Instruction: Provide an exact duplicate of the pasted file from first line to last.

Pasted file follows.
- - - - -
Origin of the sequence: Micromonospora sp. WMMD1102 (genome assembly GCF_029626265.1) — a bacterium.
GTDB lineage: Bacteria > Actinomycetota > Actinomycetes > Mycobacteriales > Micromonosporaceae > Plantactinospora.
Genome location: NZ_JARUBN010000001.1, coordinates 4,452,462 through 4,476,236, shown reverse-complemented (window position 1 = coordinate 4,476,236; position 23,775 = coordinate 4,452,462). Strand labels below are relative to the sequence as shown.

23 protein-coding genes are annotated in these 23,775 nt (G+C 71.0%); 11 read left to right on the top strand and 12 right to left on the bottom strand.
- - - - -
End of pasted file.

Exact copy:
Origin of the sequence: Micromonospora sp. WMMD1102 (genome assembly GCF_029626265.1) — a bacterium.
GTDB lineage: Bacteria > Actinomycetota > Actinomycetes > Mycobacteriales > Micromonosporaceae > Plantactinospora.
Genome location: NZ_JARUBN010000001.1, coordinates 4,452,462 through 4,476,236, shown reverse-complemented (window position 1 = coordinate 4,476,236; position 23,775 = coordinate 4,452,462). Strand labels below are relative to the sequence as shown.

23 protein-coding genes are annotated in these 23,775 nt (G+C 71.0%); 11 read left to right on the top strand and 12 right to left on the bottom strand.